The Teacher searched to find just the right words, and what he wrote was upright and true.
The Preacher sought to find delightful words and to write words of truth correctly.
Indeed, the Teacher taught the plain truth, and he did so in an interesting way.
The Quester did his best to find the right words and write the plain truth.
The Preacher made search for words which were pleasing, but his writing was in words upright and true.
The Teacher sought to find pleasing words, and he wrote words of truth plainly.
The Preacher sought to find acceptable words; and what was written was upright––words of truth.
|NET © [draft] ITL|
|NET © Notes||
1 tn In the construct phrase דִּבְרֵי־חֵפֶץ (divre-khefets, “words of delight”) the noun חֵפֶץ (“delight”) functions as an attributive genitive (“delightful words”) or a genitive of estimation or worth (“words viewed as delightful by Qoheleth” or “words that he took delight in”). For another example of a genitive of estimation of worth, see זִבְחֵי אֱלֹהִים (zivkhe ’elohim) “sacrifices of God” = “sacrifices viewed as acceptable to God” (Ps 51:19). In other words, Qoheleth wrote his proverbs so effectively that he was able to take moral and aesthetic delight in his words.
2 tc The consonantal form וכתוב has been revocalized in three ways: (1) The Masoretes read וְכָתוּב (vÿkhatuv, conjunction + Qal passive participle ms from כָּתַב, katav, “to write”): “Qoheleth sought to find pleasant words, what was written uprightly, namely, words of truth.” This is supported by the LXX’s καὶ γεγραμμένον (kai gegrammenon, conjunction + masculine accusative singular perfect passive participle from γράφω, grafw, “to write). (2) The BHS editors suggest the vocalization וְכָתוֹב (vÿkhatov, conjunction + Qal infinitive absolute). The infinitive וְכָתוֹב (“and to write”) in the B-line would parallel the infinitive of purpose לִמְצֹא (limtso’, “to find”) in the A-line: “Qoheleth sought to find pleasant words, and to write accurately words of truth.” (3) Several medieval Hebrew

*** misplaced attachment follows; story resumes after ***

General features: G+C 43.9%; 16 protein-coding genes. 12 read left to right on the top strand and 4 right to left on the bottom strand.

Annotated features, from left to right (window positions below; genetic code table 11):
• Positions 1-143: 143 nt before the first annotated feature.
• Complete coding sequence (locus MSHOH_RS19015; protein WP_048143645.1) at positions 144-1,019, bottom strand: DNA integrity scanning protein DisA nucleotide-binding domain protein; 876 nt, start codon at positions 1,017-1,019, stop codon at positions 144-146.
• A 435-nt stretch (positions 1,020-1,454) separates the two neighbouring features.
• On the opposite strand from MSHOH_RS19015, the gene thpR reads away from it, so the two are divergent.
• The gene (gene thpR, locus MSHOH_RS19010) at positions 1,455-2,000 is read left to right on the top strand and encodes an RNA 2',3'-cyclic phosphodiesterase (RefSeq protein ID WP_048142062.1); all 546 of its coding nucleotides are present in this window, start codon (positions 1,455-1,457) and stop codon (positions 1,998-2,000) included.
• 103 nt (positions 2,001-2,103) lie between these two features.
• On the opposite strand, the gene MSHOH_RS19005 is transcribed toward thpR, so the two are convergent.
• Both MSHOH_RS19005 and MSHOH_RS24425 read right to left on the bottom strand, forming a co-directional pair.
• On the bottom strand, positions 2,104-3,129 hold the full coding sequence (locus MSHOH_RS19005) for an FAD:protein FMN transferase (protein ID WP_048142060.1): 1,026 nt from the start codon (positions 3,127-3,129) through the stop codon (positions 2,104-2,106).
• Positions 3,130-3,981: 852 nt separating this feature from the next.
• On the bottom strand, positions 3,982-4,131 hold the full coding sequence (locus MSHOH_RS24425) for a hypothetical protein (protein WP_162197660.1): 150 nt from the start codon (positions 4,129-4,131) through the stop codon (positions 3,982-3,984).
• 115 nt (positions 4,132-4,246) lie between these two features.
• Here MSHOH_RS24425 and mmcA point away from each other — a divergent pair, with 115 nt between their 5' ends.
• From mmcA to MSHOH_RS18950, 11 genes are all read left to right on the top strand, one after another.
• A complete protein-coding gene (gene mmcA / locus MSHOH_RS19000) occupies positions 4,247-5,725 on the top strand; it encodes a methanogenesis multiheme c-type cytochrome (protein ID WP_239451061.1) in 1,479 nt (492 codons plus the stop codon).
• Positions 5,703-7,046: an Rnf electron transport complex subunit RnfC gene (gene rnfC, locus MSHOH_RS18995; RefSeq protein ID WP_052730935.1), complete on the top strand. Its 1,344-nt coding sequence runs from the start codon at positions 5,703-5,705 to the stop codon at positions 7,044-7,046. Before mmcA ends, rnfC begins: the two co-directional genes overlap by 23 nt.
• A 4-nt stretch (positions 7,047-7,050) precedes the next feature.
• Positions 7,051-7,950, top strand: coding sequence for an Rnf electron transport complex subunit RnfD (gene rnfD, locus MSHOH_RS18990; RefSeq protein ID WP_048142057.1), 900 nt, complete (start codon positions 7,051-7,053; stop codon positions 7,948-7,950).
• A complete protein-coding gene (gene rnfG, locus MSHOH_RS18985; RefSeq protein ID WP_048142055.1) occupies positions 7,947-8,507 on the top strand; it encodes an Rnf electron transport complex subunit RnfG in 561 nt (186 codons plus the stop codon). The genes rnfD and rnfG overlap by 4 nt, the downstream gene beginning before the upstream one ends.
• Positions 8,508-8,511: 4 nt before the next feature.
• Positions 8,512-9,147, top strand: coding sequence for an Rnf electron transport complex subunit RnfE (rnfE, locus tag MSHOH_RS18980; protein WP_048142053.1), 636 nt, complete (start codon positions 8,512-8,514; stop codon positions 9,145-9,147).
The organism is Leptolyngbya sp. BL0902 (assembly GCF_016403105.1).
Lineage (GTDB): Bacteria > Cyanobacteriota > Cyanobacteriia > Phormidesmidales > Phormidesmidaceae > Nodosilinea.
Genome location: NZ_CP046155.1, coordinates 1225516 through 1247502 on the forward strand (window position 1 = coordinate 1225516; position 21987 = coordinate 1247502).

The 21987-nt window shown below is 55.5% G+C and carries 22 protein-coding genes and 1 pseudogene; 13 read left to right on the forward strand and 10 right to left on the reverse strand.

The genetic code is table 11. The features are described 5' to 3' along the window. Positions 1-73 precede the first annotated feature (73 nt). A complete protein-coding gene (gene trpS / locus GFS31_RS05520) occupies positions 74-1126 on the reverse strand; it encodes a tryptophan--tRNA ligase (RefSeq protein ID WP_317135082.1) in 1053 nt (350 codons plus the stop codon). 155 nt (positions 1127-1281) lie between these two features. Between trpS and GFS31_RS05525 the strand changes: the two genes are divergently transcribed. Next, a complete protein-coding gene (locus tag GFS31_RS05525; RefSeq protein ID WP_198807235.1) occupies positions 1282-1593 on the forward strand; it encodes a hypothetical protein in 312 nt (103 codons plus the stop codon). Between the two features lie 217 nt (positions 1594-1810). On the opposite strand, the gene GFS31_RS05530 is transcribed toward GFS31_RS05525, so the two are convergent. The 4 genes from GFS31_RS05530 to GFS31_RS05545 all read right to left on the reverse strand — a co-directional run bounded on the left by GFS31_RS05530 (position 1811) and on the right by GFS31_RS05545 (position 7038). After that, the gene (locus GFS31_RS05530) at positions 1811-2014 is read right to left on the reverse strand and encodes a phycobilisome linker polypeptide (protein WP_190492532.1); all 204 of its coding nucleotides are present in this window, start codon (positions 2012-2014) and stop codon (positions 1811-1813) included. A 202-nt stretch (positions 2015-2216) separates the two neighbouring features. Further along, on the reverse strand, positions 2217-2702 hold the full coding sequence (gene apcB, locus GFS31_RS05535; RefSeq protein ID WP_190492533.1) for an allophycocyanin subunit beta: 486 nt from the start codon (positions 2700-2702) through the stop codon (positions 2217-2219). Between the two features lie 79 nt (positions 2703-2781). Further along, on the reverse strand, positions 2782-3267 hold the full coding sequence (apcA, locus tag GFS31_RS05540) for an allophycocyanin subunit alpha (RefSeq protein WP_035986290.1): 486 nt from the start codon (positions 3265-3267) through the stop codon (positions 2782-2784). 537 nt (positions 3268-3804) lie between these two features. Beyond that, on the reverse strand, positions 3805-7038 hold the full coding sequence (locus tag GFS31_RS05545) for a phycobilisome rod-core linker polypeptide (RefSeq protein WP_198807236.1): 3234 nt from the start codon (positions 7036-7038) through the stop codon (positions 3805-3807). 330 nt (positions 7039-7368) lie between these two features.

3 tn The construct phrase דִּבְרֵי אֱמֶת (divre ’emet, “words of truth”) is a genitive of content (“words containing truth”) or an attributive genitive (“truthful words”). Depending upon the vocalization of וכתוב, the phrase functions in one of two ways: (1) as direct object of וְכָתוֹב יֹשֶׁר (vÿkhatov yosher) “and he accurately wrote truthful words”; or (2) in apposition to וְכָתוּב יֹשֶׁר (vÿkhatuv yosher) “and what is written uprightly, namely, truthful words.”